When: Wednesdays-Sundays. Continues through Jan. 31 2016
Presented by Chicago Shakespeare Theater as part of Shakespeare 400 Chicago (a yearlong, citywide tribute to the Bard on the 400th anniversary of his shuffling off, mortal-coil-wise), this collaboration between Moscow's Pushkin Theatre and London-based Cheek by Jowl puts a wobbly but exhilarating spin on an especially problematic problem play.
Measure for Measure is notoriously creepy, only partly because it concerns a prim bureaucrat named Angelo who tries to coerce a novice nun into sleeping with him. Modern audiences tend also to be disquieted by (a) the weird reticence the novice, Isabella, exhibits when it comes to saving her brother from execution, (b) the dangerous flakiness of Angelo's boss, the Duke of Vienna, and (c) the Duke's own hots for Isabella.
Director Declan Donnellan hasn't got much new to offer regarding (a), but he's brilliant on (b) and (c). As played by Alexander Arsentyev, the duke is a palpably disturbed man whose political uncertainties seem to be tailing off into paranoia. Under the circumstances, it makes sense that he'd go underground after a fashion, posing as a monk. Whenever he's not participating in the events of the play incognito, he appears as a kind of ghost presence, witnessing the misery and corruption his foolishness has caused.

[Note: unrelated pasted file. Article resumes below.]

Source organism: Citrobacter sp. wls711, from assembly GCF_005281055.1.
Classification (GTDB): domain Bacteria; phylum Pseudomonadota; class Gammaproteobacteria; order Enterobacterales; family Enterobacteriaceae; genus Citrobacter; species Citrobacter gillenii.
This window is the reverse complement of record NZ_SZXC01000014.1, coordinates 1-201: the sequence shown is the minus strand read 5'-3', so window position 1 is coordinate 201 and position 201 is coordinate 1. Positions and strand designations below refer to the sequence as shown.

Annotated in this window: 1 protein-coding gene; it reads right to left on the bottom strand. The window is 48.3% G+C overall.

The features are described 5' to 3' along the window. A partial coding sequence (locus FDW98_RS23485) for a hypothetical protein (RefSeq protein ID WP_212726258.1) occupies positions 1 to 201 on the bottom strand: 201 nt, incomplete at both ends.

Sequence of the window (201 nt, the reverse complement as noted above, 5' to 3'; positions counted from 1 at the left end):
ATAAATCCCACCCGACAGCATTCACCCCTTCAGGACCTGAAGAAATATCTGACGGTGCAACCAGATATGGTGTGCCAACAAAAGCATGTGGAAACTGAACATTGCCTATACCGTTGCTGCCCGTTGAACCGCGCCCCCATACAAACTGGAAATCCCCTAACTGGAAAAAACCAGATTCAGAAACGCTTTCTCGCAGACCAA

Indeed, the entire cast is onstage for much of the show, dancing, rushing, swirling through scenes en masse—becoming, in effect, the Viennese populace. Making it clear by their presence that the duke's failures are a burden not only to him but to his subjects.
There's a similarly keen understanding at work in Donnellan's treatment of the duke's relationship with Isabella. I won't ruin things for you by going into it, but the final passage between those two—and, again, between them and the all-important yet typically forgotten community around them—is made clear and true. This Measure for Measure is acted in Russian with English supertitles that require more than the usual amount of concentration from us anglophones because of the period language. Highly physical performances ease the need for constant recourse to the readout, but they also lead to excess at times. A scene devoted to the elaborate ruse used to catch Angelo up is delightful but nearly incomprehensible; some business involving microphones and crowd noises comes across as an awkward affectation, the same point having been made better elsewhere; and a bit of pageantry involving tableaux grows simultaneously chaotic and tedious as it goes on. Still, the wonders are worth the setbacks. My advice: read the play before you head to the theater, then sit back and keep your eyes on the stage rather than above it. —Tony Adler